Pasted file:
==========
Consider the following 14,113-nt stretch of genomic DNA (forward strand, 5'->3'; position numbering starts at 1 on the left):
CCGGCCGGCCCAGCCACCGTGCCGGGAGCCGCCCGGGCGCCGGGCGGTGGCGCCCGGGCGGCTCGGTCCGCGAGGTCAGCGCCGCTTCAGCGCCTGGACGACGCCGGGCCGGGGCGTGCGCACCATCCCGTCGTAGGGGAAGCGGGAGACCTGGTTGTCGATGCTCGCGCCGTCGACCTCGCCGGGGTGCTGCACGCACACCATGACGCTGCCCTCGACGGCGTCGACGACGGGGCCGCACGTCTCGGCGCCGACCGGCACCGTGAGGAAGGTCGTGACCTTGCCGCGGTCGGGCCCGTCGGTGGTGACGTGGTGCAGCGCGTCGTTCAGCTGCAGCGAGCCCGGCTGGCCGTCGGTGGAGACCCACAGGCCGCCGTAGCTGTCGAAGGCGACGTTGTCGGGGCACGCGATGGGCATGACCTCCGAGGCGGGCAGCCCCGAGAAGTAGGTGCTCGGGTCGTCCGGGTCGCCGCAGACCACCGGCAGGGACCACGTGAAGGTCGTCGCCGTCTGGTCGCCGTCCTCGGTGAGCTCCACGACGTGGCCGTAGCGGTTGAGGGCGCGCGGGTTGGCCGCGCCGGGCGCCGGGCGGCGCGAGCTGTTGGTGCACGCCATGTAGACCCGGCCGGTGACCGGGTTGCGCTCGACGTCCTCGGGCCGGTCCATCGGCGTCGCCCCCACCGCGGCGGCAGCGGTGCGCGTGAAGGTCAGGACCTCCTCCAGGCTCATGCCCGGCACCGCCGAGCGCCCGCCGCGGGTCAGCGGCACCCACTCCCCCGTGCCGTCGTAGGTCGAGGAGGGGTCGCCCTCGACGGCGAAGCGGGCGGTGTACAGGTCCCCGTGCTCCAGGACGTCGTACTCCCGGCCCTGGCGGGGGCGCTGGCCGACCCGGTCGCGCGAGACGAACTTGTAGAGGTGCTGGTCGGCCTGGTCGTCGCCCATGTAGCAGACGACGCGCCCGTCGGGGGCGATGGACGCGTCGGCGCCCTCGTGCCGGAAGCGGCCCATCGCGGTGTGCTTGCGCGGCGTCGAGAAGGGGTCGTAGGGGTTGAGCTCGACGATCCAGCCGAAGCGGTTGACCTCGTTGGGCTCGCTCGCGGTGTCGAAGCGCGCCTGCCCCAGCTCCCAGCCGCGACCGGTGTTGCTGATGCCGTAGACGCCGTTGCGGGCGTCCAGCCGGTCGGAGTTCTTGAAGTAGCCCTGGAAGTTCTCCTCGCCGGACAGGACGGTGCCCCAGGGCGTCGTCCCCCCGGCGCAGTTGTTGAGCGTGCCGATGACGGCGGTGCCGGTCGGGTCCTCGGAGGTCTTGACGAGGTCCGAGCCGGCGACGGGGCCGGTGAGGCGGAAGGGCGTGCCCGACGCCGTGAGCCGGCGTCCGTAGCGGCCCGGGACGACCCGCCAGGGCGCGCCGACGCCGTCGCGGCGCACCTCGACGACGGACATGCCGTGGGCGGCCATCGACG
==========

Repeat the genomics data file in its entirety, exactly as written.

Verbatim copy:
Consider the following 14,113-nt stretch of genomic DNA (forward strand, 5'->3'; position numbering starts at 1 on the left):
CCGGCCGGCCCAGCCACCGTGCCGGGAGCCGCCCGGGCGCCGGGCGGTGGCGCCCGGGCGGCTCGGTCCGCGAGGTCAGCGCCGCTTCAGCGCCTGGACGACGCCGGGCCGGGGCGTGCGCACCATCCCGTCGTAGGGGAAGCGGGAGACCTGGTTGTCGATGCTCGCGCCGTCGACCTCGCCGGGGTGCTGCACGCACACCATGACGCTGCCCTCGACGGCGTCGACGACGGGGCCGCACGTCTCGGCGCCGACCGGCACCGTGAGGAAGGTCGTGACCTTGCCGCGGTCGGGCCCGTCGGTGGTGACGTGGTGCAGCGCGTCGTTCAGCTGCAGCGAGCCCGGCTGGCCGTCGGTGGAGACCCACAGGCCGCCGTAGCTGTCGAAGGCGACGTTGTCGGGGCACGCGATGGGCATGACCTCCGAGGCGGGCAGCCCCGAGAAGTAGGTGCTCGGGTCGTCCGGGTCGCCGCAGACCACCGGCAGGGACCACGTGAAGGTCGTCGCCGTCTGGTCGCCGTCCTCGGTGAGCTCCACGACGTGGCCGTAGCGGTTGAGGGCGCGCGGGTTGGCCGCGCCGGGCGCCGGGCGGCGCGAGCTGTTGGTGCACGCCATGTAGACCCGGCCGGTGACCGGGTTGCGCTCGACGTCCTCGGGCCGGTCCATCGGCGTCGCCCCCACCGCGGCGGCAGCGGTGCGCGTGAAGGTCAGGACCTCCTCCAGGCTCATGCCCGGCACCGCCGAGCGCCCGCCGCGGGTCAGCGGCACCCACTCCCCCGTGCCGTCGTAGGTCGAGGAGGGGTCGCCCTCGACGGCGAAGCGGGCGGTGTACAGGTCCCCGTGCTCCAGGACGTCGTACTCCCGGCCCTGGCGGGGGCGCTGGCCGACCCGGTCGCGCGAGACGAACTTGTAGAGGTGCTGGTCGGCCTGGTCGTCGCCCATGTAGCAGACGACGCGCCCGTCGGGGGCGATGGACGCGTCGGCGCCCTCGTGCCGGAAGCGGCCCATCGCGGTGTGCTTGCGCGGCGTCGAGAAGGGGTCGTAGGGGTTGAGCTCGACGATCCAGCCGAAGCGGTTGACCTCGTTGGGCTCGCTCGCGGTGTCGAAGCGCGCCTGCCCCAGCTCCCAGCCGCGACCGGTGTTGCTGATGCCGTAGACGCCGTTGCGGGCGTCCAGCCGGTCGGAGTTCTTGAAGTAGCCCTGGAAGTTCTCCTCGCCGGACAGGACGGTGCCCCAGGGCGTCGTCCCCCCGGCGCAGTTGTTGAGCGTGCCGATGACGGCGGTGCCGGTCGGGTCCTCGGAGGTCTTGACGAGGTCCGAGCCGGCGACGGGGCCGGTGAGGCGGAAGGGCGTGCCCGACGCCGTGAGCCGGCGTCCGTAGCGGCCCGGGACGACCCGCCAGGGCGCGCCGACGCCGTCGCGGCGCACCTCGACGACGGACATGCCGTGGGCGGCCATCGACG